How to Cut Back Flame Honeysuckle


Honeysuckle vines are as prized for their vining and climbing growth habit as they are for their sweet-scented flowers. Even with a naturally attractive growth form, occasional light pruning is required to maintain a manageable shape and size. Infrequently, hard pruning might be needed to reinvigorate old woody growth that has become bare over time. Prune flame honeysuckle during its dormancy in the late fall or winter or in the late spring, if you prefer.

Step 1

Prune your flame honeysuckle regularly to tidy the plant and remove any dead vines, spent flower heads or leaves. Make tidying the vine part of your watering regimen and it will reduce the frequency of needing large scale pruning and keep the shrub healthier.

Step 2

Maintenance prune annually to control the shape, size, height and growth pattern of your flame honeysuckle. Remove up to one-third of the volume of the shrub each year but no more to reduce the chances of shock. Establish the desired height and width by lopping off top and side growth. Cut off any errant vines and reconnect cut vines to the support structure as needed.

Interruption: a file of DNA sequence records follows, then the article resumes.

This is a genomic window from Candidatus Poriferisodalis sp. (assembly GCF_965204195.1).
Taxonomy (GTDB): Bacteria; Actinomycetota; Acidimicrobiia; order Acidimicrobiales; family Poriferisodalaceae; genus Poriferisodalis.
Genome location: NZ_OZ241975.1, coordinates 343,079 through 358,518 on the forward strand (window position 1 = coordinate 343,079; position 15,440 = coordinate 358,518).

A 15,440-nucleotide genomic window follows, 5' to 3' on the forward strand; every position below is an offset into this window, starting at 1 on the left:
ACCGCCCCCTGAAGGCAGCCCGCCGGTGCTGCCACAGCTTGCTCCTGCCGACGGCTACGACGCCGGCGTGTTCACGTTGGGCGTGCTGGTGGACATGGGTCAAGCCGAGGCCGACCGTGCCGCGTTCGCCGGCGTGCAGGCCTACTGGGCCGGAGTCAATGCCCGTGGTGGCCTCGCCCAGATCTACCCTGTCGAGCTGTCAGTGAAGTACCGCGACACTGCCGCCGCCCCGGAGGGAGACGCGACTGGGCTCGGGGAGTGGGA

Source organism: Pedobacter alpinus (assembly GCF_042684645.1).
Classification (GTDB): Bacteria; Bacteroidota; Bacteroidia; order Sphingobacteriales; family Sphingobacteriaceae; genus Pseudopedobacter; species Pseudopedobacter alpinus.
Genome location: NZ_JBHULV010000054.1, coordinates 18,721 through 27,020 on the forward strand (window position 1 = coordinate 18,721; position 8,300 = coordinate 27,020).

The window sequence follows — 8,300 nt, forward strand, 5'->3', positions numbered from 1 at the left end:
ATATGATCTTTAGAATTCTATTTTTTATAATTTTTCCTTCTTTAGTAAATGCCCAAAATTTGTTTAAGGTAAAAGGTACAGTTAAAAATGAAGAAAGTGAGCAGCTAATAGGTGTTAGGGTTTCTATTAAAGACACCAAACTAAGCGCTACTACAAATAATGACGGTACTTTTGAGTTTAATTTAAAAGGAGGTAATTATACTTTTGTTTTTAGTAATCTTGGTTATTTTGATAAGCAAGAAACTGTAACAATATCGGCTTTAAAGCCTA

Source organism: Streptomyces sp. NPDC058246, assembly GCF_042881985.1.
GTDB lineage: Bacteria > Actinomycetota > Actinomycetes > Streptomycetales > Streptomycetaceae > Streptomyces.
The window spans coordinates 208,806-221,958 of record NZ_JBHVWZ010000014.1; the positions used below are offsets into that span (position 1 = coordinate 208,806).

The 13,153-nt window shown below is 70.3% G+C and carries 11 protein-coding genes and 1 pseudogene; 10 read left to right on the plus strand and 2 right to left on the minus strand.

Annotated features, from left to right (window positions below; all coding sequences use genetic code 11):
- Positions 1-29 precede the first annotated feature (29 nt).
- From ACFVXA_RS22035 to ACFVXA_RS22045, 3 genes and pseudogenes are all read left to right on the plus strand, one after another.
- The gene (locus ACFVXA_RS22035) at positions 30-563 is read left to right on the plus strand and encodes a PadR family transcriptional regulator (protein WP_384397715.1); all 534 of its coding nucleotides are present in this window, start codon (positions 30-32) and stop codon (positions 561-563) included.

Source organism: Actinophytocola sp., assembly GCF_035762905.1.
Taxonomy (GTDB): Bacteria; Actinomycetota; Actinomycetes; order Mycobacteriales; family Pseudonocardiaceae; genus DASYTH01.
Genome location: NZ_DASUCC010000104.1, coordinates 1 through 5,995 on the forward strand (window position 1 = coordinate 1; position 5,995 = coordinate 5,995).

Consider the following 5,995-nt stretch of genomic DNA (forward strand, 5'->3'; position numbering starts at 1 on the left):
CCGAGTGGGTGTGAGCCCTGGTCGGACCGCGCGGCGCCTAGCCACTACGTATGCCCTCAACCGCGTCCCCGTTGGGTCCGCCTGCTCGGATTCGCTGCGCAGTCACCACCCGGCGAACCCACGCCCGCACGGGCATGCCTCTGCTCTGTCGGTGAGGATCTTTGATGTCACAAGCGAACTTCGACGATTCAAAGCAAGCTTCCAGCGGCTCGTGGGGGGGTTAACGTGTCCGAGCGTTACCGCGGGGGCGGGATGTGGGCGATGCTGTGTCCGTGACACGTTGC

Step 3

Hard prune your flame honeysuckle once every three to five years or as needed to restore new growth and fullness to denuded woody vines. Cut up to one-third of the old woody vines from the shrub 1 to 2 feet above the soil surface. Pull each piece of vine from the canopy before placing the next cut to ensure a balanced finished structure and appearance.

Things You'll Need

  • Secateurs
  • Long-handled loppers


  • North Carolina State Univeristy
  • New Mexico State University
Keywords: flame goldflame honeysuckle, Lonicera heckrotti, prune cut back shape trim

About this Author

An omni-curious communications professional, Dena Kane has more than 17 years of experience writing and editing content for online publications, corporate communications, business clients, industry journals, as well as film and broadcast media. Kane studied political science at the University of California, San Diego.